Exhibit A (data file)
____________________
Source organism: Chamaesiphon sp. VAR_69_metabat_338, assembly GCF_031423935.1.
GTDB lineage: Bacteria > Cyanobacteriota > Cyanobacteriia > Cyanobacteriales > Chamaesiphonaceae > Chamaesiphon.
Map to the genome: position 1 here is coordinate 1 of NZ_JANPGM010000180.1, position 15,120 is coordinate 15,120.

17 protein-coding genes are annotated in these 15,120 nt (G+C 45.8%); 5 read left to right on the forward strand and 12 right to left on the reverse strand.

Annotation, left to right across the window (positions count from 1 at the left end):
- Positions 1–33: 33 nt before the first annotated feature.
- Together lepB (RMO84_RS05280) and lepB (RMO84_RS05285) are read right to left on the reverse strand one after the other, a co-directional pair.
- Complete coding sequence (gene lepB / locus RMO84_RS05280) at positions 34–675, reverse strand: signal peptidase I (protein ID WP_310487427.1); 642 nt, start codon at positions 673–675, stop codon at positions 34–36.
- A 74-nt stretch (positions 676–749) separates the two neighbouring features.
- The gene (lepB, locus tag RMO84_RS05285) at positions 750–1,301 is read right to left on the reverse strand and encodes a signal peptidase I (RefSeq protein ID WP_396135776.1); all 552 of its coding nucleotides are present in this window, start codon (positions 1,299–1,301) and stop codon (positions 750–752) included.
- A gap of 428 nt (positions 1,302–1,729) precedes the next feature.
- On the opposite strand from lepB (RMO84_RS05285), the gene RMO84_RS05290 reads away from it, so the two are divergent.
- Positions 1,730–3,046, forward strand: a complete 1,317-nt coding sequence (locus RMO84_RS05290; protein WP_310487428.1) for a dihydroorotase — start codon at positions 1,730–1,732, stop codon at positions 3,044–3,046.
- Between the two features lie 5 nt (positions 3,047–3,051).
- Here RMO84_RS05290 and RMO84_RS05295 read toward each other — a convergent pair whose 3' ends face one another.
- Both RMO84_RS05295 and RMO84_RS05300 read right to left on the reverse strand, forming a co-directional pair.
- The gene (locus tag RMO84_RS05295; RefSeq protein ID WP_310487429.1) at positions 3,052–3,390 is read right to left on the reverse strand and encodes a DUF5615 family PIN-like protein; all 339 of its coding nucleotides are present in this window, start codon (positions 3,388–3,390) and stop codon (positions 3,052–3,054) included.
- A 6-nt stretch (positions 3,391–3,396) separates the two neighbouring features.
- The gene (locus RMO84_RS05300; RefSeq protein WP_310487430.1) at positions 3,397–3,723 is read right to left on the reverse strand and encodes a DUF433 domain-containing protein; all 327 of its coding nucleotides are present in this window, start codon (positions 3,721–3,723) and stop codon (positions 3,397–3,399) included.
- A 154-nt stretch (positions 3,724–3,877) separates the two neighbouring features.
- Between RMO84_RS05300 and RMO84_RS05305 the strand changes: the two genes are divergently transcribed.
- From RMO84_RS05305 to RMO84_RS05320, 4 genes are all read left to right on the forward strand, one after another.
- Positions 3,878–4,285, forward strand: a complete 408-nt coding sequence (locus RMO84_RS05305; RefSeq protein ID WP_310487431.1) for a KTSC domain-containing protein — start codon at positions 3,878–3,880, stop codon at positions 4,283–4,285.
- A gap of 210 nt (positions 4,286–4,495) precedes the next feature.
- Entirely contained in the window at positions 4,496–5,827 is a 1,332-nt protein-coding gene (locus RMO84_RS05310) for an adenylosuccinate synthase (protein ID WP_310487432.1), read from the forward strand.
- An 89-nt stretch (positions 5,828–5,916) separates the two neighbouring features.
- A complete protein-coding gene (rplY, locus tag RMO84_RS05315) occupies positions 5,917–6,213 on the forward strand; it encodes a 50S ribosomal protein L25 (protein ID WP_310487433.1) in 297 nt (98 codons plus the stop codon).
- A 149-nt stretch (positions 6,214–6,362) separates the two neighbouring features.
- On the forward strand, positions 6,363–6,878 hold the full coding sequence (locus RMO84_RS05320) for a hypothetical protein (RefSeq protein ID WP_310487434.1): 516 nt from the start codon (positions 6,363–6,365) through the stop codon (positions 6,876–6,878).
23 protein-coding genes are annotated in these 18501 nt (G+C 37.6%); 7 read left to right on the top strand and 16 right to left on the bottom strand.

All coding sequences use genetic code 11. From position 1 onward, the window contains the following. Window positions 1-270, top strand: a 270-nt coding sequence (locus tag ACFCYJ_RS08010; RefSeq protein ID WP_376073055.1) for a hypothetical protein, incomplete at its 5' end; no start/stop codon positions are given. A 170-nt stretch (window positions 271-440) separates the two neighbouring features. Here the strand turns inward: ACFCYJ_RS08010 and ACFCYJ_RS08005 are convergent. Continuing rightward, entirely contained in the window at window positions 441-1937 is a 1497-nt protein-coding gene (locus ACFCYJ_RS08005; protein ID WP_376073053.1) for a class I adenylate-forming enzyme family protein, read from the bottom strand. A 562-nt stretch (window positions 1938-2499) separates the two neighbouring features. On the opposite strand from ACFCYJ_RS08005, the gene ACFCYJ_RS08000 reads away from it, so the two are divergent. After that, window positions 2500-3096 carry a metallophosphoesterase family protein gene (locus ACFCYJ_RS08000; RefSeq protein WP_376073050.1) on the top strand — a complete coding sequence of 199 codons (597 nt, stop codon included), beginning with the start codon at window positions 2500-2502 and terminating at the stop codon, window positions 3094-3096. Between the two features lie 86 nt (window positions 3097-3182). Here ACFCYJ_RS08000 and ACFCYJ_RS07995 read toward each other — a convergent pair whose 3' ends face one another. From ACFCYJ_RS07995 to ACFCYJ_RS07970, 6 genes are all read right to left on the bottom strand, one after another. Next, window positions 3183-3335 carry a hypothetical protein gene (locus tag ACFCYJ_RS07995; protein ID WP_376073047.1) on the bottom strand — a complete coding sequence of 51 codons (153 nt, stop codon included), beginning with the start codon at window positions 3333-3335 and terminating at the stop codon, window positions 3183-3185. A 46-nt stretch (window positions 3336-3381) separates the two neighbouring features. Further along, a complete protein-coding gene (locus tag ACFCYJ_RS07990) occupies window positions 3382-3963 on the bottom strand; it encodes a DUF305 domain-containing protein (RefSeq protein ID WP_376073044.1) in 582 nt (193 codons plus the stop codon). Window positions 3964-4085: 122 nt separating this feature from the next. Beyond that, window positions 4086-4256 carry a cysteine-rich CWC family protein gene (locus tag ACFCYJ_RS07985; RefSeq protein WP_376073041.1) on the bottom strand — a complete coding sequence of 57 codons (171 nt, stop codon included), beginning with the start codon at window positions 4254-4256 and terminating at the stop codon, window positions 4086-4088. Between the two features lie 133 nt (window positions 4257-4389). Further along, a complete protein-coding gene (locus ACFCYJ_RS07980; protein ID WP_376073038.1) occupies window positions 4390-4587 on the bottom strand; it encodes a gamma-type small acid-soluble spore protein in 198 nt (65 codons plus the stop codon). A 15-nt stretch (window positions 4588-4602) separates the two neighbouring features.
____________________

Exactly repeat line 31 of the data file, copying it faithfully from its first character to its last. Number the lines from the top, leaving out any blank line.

All coding sequences use genetic code 11. From position 1 onward, the window contains the following. Window positions 1-270, top strand: a 270-nt coding sequence (locus tag ACFCYJ_RS08010; RefSeq protein ID WP_376073055.1) for a hypothetical protein, incomplete at its 5' end; no start/stop codon positions are given. A 170-nt stretch (window positions 271-440) separates the two neighbouring features. Here the strand turns inward: ACFCYJ_RS08010 and ACFCYJ_RS08005 are convergent. Continuing rightward, entirely contained in the window at window positions 441-1937 is a 1497-nt protein-coding gene (locus ACFCYJ_RS08005; protein ID WP_376073053.1) for a class I adenylate-forming enzyme family protein, read from the bottom strand. A 562-nt stretch (window positions 1938-2499) separates the two neighbouring features. On the opposite strand from ACFCYJ_RS08005, the gene ACFCYJ_RS08000 reads away from it, so the two are divergent. After that, window positions 2500-3096 carry a metallophosphoesterase family protein gene (locus ACFCYJ_RS08000; RefSeq protein WP_376073050.1) on the top strand — a complete coding sequence of 199 codons (597 nt, stop codon included), beginning with the start codon at window positions 2500-2502 and terminating at the stop codon, window positions 3094-3096. Between the two features lie 86 nt (window positions 3097-3182). Here ACFCYJ_RS08000 and ACFCYJ_RS07995 read toward each other — a convergent pair whose 3' ends face one another. From ACFCYJ_RS07995 to ACFCYJ_RS07970, 6 genes are all read right to left on the bottom strand, one after another. Next, window positions 3183-3335 carry a hypothetical protein gene (locus tag ACFCYJ_RS07995; protein ID WP_376073047.1) on the bottom strand — a complete coding sequence of 51 codons (153 nt, stop codon included), beginning with the start codon at window positions 3333-3335 and terminating at the stop codon, window positions 3183-3185. A 46-nt stretch (window positions 3336-3381) separates the two neighbouring features. Further along, a complete protein-coding gene (locus tag ACFCYJ_RS07990) occupies window positions 3382-3963 on the bottom strand; it encodes a DUF305 domain-containing protein (RefSeq protein ID WP_376073044.1) in 582 nt (193 codons plus the stop codon). Window positions 3964-4085: 122 nt separating this feature from the next. Beyond that, window positions 4086-4256 carry a cysteine-rich CWC family protein gene (locus tag ACFCYJ_RS07985; RefSeq protein WP_376073041.1) on the bottom strand — a complete coding sequence of 57 codons (171 nt, stop codon included), beginning with the start codon at window positions 4254-4256 and terminating at the stop codon, window positions 4086-4088. Between the two features lie 133 nt (window positions 4257-4389). Further along, a complete protein-coding gene (locus ACFCYJ_RS07980; protein ID WP_376073038.1) occupies window positions 4390-4587 on the bottom strand; it encodes a gamma-type small acid-soluble spore protein in 198 nt (65 codons plus the stop codon). A 15-nt stretch (window positions 4588-4602) separates the two neighbouring features.